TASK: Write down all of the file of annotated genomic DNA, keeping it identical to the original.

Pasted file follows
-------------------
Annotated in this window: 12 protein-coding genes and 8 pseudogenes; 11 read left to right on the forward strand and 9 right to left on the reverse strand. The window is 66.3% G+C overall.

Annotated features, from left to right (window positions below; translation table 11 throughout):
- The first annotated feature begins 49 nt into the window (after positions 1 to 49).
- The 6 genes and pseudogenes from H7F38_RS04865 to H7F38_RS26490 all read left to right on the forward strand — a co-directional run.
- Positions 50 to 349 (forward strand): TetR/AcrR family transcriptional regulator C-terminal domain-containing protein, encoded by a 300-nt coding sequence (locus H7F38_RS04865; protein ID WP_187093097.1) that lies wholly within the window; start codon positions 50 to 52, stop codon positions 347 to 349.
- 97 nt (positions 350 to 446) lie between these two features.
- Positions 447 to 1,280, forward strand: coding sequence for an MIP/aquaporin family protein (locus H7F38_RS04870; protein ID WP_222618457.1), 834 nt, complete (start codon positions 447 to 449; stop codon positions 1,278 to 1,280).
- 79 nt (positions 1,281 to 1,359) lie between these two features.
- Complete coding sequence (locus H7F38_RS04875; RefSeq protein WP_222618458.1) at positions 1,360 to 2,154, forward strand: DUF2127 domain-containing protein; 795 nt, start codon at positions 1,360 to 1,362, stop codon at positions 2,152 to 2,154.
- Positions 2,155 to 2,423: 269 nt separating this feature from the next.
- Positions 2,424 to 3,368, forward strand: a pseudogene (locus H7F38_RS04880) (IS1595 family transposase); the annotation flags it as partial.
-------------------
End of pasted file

Annotated in this window: 12 protein-coding genes and 8 pseudogenes; 11 read left to right on the forward strand and 9 right to left on the reverse strand. The window is 66.3% G+C overall.

Annotated features, from left to right (window positions below; translation table 11 throughout):
- The first annotated feature begins 49 nt into the window (after positions 1 to 49).
- The 6 genes and pseudogenes from H7F38_RS04865 to H7F38_RS26490 all read left to right on the forward strand — a co-directional run.
- Positions 50 to 349 (forward strand): TetR/AcrR family transcriptional regulator C-terminal domain-containing protein, encoded by a 300-nt coding sequence (locus H7F38_RS04865; protein ID WP_187093097.1) that lies wholly within the window; start codon positions 50 to 52, stop codon positions 347 to 349.
- 97 nt (positions 350 to 446) lie between these two features.
- Positions 447 to 1,280, forward strand: coding sequence for an MIP/aquaporin family protein (locus H7F38_RS04870; protein ID WP_222618457.1), 834 nt, complete (start codon positions 447 to 449; stop codon positions 1,278 to 1,280).
- 79 nt (positions 1,281 to 1,359) lie between these two features.
- Complete coding sequence (locus H7F38_RS04875; RefSeq protein WP_222618458.1) at positions 1,360 to 2,154, forward strand: DUF2127 domain-containing protein; 795 nt, start codon at positions 1,360 to 1,362, stop codon at positions 2,152 to 2,154.
- Positions 2,155 to 2,423: 269 nt separating this feature from the next.
- Positions 2,424 to 3,368, forward strand: a pseudogene (locus H7F38_RS04880) (IS1595 family transposase); the annotation flags it as partial.